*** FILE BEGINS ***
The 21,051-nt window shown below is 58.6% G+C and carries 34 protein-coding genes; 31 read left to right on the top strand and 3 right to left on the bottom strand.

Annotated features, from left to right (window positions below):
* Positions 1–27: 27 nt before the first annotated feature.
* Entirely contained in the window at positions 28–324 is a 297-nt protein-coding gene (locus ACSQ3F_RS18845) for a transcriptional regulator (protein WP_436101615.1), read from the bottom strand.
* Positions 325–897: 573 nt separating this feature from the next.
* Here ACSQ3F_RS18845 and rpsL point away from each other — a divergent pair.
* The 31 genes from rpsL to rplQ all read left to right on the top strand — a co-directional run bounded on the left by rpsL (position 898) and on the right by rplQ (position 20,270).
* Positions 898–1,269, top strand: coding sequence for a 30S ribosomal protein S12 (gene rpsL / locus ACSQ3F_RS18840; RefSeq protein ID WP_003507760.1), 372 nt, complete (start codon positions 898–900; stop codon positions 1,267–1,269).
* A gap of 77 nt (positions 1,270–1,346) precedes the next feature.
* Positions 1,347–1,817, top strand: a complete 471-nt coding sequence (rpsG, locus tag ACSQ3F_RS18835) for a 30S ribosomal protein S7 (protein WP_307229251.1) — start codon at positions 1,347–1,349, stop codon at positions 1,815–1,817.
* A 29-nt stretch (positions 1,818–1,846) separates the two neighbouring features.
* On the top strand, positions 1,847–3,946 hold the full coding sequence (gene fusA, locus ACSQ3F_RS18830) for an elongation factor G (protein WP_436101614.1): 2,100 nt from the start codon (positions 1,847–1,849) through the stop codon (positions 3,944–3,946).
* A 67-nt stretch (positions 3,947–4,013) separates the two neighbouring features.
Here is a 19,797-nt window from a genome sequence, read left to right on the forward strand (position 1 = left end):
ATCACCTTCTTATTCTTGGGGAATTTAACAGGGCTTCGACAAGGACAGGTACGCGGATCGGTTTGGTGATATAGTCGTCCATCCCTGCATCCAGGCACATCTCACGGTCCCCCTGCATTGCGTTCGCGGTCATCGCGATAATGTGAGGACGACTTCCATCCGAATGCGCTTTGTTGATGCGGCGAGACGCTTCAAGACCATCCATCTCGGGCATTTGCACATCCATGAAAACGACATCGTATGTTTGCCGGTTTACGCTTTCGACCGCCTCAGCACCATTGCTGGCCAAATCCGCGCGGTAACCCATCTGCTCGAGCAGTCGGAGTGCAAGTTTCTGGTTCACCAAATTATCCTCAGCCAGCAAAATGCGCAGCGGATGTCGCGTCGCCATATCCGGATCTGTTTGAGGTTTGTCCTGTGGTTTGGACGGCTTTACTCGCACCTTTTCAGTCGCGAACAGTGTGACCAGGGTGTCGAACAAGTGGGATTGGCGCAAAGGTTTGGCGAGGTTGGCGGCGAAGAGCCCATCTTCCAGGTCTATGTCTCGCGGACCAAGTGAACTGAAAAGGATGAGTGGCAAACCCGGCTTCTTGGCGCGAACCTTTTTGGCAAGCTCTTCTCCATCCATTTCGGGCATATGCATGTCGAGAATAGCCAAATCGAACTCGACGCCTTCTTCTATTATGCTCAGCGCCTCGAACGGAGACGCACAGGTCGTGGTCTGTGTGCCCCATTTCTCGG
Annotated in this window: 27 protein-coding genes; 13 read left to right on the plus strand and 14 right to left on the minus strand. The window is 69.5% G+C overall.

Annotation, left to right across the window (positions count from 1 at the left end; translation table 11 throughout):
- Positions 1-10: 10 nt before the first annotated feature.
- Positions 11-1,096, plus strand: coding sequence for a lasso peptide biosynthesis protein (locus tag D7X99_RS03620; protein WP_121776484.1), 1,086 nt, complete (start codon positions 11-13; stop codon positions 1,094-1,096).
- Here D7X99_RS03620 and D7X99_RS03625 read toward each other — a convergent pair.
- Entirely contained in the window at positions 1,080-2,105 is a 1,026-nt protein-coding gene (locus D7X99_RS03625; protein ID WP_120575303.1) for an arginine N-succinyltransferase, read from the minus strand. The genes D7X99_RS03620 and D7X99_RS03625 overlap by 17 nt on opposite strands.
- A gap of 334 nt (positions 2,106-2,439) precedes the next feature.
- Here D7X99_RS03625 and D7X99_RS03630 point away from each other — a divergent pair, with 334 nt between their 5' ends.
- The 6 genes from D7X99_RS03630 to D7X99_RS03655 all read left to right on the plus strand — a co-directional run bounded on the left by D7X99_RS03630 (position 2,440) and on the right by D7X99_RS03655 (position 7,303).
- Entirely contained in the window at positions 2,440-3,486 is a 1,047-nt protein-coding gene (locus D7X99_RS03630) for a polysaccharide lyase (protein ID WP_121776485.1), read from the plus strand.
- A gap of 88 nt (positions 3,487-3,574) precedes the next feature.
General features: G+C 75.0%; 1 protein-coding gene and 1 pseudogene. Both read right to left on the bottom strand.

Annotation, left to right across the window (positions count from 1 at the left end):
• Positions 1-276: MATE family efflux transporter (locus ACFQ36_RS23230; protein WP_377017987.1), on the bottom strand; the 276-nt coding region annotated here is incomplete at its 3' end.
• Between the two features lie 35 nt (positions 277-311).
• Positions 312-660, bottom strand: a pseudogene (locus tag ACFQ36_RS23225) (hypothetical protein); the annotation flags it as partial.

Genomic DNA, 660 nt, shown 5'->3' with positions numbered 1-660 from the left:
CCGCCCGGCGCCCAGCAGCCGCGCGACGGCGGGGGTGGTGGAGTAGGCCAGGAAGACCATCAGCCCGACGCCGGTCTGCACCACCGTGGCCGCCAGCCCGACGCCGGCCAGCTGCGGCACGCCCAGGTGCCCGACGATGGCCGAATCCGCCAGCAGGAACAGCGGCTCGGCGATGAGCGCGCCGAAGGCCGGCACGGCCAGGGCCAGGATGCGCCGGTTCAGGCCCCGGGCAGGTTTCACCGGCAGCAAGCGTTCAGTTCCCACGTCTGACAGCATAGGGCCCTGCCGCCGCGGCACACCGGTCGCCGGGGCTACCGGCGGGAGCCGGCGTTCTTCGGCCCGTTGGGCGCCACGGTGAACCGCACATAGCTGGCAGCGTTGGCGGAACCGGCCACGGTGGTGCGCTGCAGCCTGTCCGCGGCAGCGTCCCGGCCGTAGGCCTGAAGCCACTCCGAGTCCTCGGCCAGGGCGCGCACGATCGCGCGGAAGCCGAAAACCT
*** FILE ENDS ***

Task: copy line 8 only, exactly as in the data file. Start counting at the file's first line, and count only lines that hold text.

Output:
* Positions 898–1,269, top strand: coding sequence for a 30S ribosomal protein S12 (gene rpsL / locus ACSQ3F_RS18840; RefSeq protein ID WP_003507760.1), 372 nt, complete (start codon positions 898–900; stop codon positions 1,267–1,269).